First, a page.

The Don of head hits

Ultimately, perhaps, the final word on workplace safety, specifically head injuries, won’t belong to commentators or even the NHL. TSN’s Bob McKenzie said during the Friday night show, "Whether the NHL likes it or not, it’s going to be dragged kicking and screaming into an era of legislation because this is becoming an athletic pandemic.

 "What’s going to happen with (U.S.) Congress being involved, medical authorities being involved, it’s going to go beyond the game of hockey. It’s going to become societal, and, when that happens, people in hockey are going to lose a little control about how the rules are governed. It’s going to become illegal. Within five years, you are not going to be allowed to hit anybody in the head."

— William Houston, Truth & Rumours

If you haven't been keeping up with Bill's new blog, I highly recommend it as he's been pumping out some good material and media commentary since his "retirement" from The Globe.

I've got a lot of time for Don Cherry — a lot more, I think, than many in the media — but I also always think of him in context of his era, of when he played the game. You can find Grapes entertaining and watchable and the like and still vehemently disagree with his views, as I do on head shots and all things in that vein.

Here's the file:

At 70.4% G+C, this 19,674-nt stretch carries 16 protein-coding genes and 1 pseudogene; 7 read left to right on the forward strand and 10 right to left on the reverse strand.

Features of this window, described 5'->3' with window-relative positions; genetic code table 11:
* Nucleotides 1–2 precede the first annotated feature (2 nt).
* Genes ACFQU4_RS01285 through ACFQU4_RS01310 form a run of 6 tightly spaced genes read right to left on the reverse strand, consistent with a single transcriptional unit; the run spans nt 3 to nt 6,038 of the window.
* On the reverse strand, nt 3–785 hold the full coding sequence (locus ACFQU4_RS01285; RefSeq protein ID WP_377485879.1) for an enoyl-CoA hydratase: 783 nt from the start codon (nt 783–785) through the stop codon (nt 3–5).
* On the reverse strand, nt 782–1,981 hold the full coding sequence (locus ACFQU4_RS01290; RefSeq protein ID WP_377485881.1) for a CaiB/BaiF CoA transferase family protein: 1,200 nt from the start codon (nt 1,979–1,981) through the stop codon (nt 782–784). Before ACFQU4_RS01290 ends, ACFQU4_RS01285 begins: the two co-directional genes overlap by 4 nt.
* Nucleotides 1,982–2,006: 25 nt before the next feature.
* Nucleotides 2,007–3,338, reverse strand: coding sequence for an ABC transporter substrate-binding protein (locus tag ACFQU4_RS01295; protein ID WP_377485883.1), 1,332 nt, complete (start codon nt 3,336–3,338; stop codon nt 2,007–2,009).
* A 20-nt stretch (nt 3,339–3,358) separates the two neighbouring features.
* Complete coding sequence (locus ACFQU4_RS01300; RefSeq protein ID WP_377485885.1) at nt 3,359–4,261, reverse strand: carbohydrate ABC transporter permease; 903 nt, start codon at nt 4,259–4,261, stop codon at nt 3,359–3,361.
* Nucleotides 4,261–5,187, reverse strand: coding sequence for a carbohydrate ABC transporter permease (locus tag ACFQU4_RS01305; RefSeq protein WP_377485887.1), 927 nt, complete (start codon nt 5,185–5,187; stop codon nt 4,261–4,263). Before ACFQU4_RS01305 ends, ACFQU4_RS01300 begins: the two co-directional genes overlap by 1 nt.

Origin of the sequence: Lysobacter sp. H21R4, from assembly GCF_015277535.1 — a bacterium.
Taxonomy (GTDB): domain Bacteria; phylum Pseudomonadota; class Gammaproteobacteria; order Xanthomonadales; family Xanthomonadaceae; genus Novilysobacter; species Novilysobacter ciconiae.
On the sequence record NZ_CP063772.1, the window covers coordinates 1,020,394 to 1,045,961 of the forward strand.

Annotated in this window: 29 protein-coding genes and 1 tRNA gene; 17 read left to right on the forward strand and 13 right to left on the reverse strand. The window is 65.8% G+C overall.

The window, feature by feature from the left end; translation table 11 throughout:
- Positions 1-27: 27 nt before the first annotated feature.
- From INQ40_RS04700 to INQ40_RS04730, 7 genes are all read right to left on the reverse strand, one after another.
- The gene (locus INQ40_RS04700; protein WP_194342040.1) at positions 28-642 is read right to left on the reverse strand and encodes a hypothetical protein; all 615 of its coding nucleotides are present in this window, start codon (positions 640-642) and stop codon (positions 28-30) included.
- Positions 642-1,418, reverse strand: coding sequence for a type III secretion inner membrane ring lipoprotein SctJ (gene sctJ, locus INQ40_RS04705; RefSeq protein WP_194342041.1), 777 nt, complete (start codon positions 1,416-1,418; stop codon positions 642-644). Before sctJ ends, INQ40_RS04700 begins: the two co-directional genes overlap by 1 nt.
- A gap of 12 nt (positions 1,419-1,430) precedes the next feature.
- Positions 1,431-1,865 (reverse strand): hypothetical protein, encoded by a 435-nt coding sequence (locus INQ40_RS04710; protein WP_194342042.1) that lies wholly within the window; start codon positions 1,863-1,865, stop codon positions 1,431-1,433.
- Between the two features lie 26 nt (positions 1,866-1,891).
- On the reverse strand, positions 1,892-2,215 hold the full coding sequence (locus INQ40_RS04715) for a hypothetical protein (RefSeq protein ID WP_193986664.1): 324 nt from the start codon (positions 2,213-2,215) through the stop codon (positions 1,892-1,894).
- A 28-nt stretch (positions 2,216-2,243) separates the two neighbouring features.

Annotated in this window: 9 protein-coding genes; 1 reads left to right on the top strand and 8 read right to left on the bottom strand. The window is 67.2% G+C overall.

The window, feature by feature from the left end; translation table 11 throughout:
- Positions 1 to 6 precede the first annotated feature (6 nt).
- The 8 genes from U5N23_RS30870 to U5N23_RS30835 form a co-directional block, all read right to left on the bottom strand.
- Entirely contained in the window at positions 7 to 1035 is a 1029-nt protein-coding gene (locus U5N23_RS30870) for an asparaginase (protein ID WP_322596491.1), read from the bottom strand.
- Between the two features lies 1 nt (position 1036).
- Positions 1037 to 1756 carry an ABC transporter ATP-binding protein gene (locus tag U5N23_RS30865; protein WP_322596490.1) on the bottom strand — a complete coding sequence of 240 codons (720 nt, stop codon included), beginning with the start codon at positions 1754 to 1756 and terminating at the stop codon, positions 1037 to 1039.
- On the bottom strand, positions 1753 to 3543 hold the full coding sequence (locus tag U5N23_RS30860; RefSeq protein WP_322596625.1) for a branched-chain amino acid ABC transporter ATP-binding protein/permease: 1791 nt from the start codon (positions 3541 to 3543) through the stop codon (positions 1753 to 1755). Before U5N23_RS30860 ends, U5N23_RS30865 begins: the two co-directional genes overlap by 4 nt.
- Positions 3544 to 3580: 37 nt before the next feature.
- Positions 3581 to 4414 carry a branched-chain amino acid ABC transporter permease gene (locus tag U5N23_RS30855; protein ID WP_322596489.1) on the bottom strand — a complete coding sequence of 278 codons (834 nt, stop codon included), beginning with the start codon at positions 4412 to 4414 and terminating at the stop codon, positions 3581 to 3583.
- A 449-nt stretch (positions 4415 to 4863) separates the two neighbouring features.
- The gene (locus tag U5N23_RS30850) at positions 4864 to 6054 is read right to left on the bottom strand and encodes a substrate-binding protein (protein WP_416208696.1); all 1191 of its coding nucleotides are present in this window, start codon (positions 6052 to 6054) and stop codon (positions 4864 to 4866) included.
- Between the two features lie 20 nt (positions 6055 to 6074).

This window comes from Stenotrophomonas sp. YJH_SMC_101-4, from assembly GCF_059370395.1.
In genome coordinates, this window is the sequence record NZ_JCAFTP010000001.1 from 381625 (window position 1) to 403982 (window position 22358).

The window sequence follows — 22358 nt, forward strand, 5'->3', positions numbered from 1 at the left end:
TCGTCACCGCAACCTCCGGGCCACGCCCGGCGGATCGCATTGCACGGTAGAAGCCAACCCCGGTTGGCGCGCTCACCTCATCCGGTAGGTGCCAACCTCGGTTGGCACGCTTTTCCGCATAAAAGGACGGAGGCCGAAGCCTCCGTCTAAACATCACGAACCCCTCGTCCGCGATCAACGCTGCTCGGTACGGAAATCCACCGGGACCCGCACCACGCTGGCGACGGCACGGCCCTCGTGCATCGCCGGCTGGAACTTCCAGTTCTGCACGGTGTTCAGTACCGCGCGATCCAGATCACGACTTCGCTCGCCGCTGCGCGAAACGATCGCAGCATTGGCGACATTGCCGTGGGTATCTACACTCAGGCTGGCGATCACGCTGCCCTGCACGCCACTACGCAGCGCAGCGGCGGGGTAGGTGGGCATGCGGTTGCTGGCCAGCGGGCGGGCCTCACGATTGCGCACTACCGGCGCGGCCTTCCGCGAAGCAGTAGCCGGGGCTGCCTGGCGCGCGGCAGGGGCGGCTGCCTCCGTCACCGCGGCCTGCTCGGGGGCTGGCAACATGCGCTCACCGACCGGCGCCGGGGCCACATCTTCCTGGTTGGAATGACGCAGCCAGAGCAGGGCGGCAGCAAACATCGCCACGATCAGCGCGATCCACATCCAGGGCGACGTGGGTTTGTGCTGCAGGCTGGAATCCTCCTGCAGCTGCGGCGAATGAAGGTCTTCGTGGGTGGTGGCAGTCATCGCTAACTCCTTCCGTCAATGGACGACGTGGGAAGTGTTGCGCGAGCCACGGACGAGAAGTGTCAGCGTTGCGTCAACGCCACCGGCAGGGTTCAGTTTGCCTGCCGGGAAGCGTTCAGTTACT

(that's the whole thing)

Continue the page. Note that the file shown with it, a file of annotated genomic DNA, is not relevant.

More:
McKenzie is right, of course. The game is going to be changed, if not by those in it, then by outside forces. The players themselves are pushing for more movement on these issues, and it's yet to come:

Glenn Healy can see another pattern emerging. As the former director of player affairs for the National Hockey League Players' Association, he tried last year to have league general managers push for stiffer penalties for players who blindside unknowing opponents in a vulnerable position.

"We said, ‘The players want penalties for hits from the blindside.' The GMs looked at us like we had three heads," he said.

Is Cherry part of the problem? Sure. But he's got so much company that it hardly seems fair to single out one voice from a united chorus against altering the rules for the good of its participants (once they're long out of the spotlight).

Maybe Charles Tator is jumping into the limelight here by calling out the NHL's most famous advocate, but so what? At least this is on the news agenda again, making headlines.

Tator, after all, has an important voice in the discussion. He's the man behind these numbers, data that didn't receive nearly the attention it deserved last year, and bringing Cherry into the equation is likely far more effective than relying on the Canadian Journal of Neurological Sciences to do it.

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